“I learned a lot from them, although it was strange to hear about your life this way,” she said. “I’m kind of a private person, so sharing every little bit of your life wasn’t easy for me, but I just felt like it was something that I had to do.”
    In court, a black cardigan wrapped around her shoulders, Giannecchini talked about how the grueling cancer treatment had left her with little energy, but she was determined to live. An attorney from her team showed a series of pictures Giannecchini would take with her grandchildren every Easter. They paused to look at one where she is surrounded by five grandkids, all dressed in robin’s egg blue. In the picture, Giannecchini wears a lavender headscarf, covering what she called her “old bald head” from chemo. “I decided to just embrace that and say ‘this is what cancer does,’ ” Giannecchini said.
    In Giannecchini’s case, and in the others, legal teams have to show general causation and specific causation. That means people with medical expertise or scientists who have peer-reviewed research on the topic have to explain how using talc in the genital area is connected to cancer and that it caused the harm in these particular cases. The strategy varies from case to case, but Giannecchini’s legal team has also regularly argued that Johnson & Johnson knew about these health concerns and ignored them. Johnson & Johnson’s legal teamhas presented experts showingthere is no link between its products and cancer.

    Johnson & Johnson’s defense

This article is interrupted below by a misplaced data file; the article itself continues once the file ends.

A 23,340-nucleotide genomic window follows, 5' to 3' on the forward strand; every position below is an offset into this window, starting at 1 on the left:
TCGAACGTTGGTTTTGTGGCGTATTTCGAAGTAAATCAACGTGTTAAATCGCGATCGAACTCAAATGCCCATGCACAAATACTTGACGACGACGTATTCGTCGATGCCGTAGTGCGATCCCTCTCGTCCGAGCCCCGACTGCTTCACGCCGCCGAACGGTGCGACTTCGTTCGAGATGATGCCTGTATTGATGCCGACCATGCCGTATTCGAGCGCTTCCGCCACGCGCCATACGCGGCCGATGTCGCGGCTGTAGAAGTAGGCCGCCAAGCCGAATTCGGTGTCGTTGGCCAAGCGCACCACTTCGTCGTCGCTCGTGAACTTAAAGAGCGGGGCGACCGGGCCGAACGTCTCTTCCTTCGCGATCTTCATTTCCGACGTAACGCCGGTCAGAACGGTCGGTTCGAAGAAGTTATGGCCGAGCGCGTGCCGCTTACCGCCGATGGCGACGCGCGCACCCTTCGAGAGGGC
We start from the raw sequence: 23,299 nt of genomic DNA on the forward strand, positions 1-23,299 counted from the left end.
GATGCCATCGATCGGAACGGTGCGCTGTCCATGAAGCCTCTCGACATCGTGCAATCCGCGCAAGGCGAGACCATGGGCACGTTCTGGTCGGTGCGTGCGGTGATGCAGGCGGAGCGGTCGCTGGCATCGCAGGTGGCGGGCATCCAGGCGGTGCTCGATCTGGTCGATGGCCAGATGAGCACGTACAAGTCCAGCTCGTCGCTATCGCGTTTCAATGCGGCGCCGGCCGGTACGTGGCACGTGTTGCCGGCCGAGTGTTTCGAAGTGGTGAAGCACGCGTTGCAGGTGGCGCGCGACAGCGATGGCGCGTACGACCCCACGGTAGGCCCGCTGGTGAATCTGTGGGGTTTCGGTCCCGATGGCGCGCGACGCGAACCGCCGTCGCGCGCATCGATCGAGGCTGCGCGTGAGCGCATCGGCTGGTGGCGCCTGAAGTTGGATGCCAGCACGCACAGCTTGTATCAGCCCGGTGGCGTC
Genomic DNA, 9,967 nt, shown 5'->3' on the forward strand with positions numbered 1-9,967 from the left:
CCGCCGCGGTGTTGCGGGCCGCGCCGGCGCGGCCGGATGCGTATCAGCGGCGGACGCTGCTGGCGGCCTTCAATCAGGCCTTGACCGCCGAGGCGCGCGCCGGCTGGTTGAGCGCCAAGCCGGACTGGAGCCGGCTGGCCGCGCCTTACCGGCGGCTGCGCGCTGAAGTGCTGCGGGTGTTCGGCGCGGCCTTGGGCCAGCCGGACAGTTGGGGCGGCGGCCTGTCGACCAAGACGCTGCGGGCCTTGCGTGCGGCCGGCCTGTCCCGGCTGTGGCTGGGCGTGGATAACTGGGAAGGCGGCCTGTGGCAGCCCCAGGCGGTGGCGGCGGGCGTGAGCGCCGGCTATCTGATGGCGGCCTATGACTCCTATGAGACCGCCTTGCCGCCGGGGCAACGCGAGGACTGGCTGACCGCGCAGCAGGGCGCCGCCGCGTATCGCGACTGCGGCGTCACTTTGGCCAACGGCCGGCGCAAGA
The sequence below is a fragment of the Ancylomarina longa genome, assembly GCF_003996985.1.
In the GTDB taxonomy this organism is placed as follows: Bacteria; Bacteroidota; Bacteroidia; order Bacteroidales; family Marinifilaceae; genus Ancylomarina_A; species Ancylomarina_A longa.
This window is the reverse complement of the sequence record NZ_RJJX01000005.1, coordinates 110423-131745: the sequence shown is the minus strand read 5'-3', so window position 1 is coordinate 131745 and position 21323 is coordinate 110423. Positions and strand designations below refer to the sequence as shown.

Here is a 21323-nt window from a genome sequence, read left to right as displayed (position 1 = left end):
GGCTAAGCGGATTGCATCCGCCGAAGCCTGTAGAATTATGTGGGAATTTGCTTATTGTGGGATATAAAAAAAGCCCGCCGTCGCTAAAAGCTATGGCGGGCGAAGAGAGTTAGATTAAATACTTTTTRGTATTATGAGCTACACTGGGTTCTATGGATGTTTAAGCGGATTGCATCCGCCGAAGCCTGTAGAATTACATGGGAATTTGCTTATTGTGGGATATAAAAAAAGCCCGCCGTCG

Dr. Patricia Judson-Lancaster, an obstetrician-gynecologist now based in Utah, has testified on behalf of Johnson & Johnson. In Giannecchini’s case, she said that “talc has no relevance to ovarian cancer.”
    “Cancer is caused by genetic mutations,” she told the jury. “We don’t know what causes those gene mutations in ovarian cancer, but we specifically know from studies that talc does not cause mutations in genes,” she said, reiterating, “talc does not cause gene mutations.
    “Talc is not the cause,” she emphasized. “I almost wish it was the cause; it would be such the simple thing to do.”
    Joshua Muscat, a professor of public health sciences in the college of medicine at Penn State who also has testified for Johnson & Johnson as an expert, agreesthatthere is no link. He authored a review article looking at past studies about talc use in thegenital area.
    “We conclude that the weak statistical associations observed in a number of epidemiological studies do not support a causal association,” he said. Unlike most other scientists, he said he doesn’t think more research on the topic is necessary. He thinks the issue is settled.